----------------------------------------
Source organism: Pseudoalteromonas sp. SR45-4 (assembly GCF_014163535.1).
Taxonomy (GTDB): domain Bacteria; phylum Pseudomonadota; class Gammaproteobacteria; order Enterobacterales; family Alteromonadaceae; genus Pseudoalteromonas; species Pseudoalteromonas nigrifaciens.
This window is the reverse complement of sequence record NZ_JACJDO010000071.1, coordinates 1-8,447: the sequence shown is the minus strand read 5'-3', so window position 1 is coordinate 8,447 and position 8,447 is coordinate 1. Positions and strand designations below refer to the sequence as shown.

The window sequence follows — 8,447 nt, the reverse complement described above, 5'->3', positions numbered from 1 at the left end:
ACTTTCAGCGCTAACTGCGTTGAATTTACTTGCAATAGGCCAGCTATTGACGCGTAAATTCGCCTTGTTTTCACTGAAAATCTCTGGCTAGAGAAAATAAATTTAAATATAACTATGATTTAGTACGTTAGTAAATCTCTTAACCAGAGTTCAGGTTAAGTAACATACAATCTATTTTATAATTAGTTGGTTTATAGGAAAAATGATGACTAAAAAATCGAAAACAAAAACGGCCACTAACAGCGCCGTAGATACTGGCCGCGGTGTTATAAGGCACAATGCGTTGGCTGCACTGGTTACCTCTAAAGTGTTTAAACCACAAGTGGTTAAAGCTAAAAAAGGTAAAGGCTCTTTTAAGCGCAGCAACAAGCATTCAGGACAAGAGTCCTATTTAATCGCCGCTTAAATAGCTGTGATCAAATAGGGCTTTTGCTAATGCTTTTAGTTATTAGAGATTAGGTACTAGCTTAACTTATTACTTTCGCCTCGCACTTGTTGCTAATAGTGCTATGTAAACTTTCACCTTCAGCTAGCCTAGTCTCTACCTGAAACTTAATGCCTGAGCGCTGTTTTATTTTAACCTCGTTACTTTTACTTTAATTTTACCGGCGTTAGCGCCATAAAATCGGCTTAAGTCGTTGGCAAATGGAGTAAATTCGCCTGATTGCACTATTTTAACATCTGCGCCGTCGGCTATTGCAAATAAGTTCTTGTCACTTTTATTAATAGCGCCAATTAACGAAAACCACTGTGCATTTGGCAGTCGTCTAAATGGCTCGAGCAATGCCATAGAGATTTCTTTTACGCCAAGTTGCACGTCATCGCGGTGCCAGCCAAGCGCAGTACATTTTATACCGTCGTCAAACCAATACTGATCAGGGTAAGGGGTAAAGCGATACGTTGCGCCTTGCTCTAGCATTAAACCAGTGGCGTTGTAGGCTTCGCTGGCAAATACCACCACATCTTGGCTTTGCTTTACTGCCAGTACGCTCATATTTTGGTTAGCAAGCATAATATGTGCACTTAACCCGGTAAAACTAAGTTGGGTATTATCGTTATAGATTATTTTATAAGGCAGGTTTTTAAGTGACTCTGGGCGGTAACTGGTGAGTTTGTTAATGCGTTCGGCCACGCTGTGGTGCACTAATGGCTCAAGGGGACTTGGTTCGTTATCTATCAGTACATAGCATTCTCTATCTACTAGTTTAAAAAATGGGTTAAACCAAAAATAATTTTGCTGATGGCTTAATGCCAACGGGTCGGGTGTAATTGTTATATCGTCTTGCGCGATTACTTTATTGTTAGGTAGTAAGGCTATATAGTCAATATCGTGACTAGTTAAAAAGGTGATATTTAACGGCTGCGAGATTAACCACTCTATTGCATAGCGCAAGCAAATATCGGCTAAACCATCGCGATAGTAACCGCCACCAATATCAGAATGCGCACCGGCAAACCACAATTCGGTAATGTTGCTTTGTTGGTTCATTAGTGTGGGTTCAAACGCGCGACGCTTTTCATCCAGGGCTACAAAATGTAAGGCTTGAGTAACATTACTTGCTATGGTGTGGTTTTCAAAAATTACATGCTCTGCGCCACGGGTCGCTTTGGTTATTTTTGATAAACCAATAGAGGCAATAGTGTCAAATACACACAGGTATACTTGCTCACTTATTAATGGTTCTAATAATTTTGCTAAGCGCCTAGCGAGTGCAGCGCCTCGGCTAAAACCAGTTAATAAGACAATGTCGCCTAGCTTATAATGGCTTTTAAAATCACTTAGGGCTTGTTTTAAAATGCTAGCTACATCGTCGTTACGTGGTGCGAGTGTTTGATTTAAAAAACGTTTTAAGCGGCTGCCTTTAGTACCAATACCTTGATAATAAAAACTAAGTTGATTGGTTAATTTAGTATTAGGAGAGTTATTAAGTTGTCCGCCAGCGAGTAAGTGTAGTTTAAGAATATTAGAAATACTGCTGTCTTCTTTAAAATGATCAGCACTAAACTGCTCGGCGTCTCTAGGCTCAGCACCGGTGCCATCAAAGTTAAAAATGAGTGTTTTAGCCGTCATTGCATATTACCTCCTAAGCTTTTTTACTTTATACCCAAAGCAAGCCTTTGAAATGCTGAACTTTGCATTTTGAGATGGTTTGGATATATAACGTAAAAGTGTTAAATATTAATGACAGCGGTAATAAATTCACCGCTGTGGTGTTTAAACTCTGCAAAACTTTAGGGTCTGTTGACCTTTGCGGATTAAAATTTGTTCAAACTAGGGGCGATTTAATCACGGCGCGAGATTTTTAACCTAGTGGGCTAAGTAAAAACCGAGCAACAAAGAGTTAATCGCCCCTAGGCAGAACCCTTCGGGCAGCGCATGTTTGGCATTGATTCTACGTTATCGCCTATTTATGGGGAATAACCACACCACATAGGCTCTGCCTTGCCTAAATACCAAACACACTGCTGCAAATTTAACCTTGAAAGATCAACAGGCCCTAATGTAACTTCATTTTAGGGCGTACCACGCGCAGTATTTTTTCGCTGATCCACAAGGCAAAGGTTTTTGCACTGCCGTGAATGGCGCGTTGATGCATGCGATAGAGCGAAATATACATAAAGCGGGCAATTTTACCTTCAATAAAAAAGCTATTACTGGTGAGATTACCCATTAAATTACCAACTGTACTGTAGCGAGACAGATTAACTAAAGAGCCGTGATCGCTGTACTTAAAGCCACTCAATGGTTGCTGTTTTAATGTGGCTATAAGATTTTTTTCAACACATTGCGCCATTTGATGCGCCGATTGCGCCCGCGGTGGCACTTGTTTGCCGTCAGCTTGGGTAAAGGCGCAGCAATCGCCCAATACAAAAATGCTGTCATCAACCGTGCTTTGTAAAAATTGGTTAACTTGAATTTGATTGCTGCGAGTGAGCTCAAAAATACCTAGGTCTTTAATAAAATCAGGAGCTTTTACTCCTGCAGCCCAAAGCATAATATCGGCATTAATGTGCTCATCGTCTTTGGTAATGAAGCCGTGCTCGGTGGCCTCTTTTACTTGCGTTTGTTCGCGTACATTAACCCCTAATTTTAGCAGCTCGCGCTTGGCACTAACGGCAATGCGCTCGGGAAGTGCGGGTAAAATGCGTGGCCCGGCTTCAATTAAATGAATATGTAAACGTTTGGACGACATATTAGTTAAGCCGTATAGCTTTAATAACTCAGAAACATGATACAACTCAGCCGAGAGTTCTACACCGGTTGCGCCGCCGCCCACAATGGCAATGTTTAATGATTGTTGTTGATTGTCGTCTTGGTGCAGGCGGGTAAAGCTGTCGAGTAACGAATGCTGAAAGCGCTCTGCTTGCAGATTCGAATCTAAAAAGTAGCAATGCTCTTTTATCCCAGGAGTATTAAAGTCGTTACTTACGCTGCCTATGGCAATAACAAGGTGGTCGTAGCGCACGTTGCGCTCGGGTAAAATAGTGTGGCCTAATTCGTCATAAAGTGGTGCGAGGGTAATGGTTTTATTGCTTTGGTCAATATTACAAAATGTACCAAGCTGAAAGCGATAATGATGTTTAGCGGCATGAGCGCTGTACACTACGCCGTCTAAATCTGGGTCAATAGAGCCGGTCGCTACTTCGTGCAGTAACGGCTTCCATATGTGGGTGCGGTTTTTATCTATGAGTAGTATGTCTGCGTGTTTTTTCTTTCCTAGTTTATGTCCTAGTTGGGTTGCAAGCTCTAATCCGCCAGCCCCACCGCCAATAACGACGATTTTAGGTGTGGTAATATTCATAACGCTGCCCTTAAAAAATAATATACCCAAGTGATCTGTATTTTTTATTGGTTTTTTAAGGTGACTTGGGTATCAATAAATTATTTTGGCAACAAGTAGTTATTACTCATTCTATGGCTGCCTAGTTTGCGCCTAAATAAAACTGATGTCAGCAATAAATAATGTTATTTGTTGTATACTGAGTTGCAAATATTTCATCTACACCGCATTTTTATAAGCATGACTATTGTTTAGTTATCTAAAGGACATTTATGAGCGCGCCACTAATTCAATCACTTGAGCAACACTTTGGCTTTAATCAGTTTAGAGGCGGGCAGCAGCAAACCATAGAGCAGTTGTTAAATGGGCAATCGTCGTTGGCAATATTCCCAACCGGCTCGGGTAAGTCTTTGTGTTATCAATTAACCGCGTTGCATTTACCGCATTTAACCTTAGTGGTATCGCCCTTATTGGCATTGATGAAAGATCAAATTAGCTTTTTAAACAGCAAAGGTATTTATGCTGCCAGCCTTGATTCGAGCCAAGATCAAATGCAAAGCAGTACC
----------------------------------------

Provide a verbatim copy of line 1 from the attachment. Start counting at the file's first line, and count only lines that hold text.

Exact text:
Source organism: Pseudoalteromonas sp. SR45-4 (assembly GCF_014163535.1).